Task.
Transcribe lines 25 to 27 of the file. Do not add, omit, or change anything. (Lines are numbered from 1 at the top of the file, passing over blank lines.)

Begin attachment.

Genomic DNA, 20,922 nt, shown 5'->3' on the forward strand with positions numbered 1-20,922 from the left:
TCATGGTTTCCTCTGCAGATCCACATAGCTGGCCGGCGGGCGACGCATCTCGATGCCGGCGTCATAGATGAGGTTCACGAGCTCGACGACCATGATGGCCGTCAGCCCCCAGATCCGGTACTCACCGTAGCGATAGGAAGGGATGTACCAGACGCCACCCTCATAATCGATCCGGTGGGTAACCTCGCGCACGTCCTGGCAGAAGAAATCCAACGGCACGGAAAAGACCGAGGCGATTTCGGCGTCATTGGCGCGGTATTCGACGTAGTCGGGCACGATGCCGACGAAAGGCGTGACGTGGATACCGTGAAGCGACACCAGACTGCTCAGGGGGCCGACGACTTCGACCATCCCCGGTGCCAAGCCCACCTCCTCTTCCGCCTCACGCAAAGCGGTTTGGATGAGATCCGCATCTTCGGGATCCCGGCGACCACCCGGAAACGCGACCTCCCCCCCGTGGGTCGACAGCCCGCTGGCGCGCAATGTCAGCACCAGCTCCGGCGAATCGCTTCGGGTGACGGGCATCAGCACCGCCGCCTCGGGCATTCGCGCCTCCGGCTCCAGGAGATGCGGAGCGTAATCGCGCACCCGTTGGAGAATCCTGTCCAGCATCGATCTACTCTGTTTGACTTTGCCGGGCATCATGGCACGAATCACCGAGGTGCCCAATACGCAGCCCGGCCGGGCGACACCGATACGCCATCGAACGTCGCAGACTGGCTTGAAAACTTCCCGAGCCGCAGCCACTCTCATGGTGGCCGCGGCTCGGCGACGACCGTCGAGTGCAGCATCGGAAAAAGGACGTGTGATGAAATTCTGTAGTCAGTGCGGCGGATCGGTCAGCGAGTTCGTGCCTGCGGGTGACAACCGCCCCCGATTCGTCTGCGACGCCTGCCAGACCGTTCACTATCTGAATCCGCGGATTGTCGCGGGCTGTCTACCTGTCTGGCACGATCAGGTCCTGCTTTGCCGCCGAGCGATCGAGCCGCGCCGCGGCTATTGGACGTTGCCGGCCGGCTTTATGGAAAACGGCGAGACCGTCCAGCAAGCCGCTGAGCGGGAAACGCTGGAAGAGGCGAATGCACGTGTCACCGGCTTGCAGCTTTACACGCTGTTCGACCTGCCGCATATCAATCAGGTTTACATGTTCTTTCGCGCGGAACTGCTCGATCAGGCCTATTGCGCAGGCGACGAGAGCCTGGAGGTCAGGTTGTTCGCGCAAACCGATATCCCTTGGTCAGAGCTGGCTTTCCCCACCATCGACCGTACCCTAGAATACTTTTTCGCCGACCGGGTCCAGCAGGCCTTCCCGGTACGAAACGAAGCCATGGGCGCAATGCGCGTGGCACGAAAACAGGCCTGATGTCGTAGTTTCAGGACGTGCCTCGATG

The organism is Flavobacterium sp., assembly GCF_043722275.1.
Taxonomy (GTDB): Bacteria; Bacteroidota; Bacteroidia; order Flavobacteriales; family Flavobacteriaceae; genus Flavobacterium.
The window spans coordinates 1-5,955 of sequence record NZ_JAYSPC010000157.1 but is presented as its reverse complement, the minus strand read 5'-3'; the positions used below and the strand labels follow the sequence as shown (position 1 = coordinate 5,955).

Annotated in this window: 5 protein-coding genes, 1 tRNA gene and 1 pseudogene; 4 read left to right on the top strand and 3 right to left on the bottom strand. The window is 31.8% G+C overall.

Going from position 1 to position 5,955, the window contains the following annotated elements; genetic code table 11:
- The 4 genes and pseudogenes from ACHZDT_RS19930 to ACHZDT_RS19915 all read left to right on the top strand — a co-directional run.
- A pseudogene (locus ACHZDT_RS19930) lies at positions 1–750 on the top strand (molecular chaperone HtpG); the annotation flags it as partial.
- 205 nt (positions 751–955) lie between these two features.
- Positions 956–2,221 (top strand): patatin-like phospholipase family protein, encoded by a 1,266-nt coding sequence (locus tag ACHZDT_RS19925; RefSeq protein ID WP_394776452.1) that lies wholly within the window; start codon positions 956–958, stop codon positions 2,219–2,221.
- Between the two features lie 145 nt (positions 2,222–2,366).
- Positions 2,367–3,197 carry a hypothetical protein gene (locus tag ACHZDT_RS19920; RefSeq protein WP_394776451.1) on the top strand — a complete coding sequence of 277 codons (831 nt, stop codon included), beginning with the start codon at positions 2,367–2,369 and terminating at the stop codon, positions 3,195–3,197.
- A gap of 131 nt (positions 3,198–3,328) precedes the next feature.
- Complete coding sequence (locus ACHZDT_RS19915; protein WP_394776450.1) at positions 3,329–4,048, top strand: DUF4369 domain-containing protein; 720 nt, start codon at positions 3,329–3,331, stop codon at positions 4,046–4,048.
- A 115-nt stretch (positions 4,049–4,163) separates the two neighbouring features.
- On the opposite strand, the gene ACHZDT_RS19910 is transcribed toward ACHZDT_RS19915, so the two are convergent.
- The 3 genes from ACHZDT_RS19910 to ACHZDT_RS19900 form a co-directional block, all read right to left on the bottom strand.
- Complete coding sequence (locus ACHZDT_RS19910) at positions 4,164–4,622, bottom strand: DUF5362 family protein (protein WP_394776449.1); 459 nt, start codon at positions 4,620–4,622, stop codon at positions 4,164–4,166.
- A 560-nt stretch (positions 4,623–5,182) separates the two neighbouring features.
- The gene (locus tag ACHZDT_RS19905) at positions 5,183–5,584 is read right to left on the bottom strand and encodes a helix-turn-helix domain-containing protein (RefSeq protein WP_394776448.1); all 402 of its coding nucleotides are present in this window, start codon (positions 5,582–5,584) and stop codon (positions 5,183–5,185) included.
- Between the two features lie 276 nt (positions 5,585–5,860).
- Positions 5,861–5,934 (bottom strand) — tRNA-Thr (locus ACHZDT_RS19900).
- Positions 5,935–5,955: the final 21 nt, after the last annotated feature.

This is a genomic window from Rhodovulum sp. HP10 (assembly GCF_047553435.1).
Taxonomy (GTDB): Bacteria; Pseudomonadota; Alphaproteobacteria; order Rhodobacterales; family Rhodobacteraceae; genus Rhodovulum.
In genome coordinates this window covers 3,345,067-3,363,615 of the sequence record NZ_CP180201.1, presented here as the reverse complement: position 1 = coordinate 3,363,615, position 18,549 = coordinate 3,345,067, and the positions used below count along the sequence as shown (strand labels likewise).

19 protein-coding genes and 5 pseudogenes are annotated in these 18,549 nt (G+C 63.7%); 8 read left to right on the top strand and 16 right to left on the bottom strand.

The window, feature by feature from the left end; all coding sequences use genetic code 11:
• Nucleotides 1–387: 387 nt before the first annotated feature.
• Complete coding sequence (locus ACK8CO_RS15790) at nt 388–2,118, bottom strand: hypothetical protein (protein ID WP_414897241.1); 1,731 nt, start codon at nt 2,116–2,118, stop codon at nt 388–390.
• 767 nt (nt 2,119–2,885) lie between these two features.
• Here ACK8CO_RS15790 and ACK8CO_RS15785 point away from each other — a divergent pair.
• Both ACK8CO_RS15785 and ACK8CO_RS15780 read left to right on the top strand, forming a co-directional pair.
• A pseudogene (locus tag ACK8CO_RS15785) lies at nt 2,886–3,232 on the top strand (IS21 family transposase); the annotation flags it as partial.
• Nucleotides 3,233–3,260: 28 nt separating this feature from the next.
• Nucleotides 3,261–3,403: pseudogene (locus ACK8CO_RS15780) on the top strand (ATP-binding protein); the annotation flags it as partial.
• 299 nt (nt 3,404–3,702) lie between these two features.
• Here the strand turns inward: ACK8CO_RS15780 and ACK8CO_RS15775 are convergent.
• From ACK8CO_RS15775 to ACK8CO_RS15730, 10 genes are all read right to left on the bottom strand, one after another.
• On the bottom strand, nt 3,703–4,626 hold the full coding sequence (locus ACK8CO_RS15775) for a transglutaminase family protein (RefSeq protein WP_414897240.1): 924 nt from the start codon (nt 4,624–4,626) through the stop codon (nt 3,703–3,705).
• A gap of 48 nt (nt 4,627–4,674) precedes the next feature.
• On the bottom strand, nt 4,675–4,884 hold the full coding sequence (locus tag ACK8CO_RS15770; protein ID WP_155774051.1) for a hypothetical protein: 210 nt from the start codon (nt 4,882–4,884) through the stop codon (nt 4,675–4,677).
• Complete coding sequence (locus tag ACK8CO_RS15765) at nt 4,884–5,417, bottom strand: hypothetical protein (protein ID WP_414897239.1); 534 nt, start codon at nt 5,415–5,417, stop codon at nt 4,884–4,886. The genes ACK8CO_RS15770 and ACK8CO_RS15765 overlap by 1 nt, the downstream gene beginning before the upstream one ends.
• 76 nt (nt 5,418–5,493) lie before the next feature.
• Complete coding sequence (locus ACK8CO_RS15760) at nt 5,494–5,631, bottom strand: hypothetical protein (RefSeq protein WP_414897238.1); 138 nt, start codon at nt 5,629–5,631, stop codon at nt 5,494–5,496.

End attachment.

This is a genomic window from Rhodovulum sp. HP10 (assembly GCF_047553435.1).
Taxonomy (GTDB): Bacteria; Pseudomonadota; Alphaproteobacteria; order Rhodobacterales; family Rhodobacteraceae; genus Rhodovulum.
In genome coordinates this window covers 3,345,067-3,363,615 of the sequence record NZ_CP180201.1, presented here as the reverse complement: position 1 = coordinate 3,363,615, position 18,549 = coordinate 3,345,067, and the positions used below count along the sequence as shown (strand labels likewise).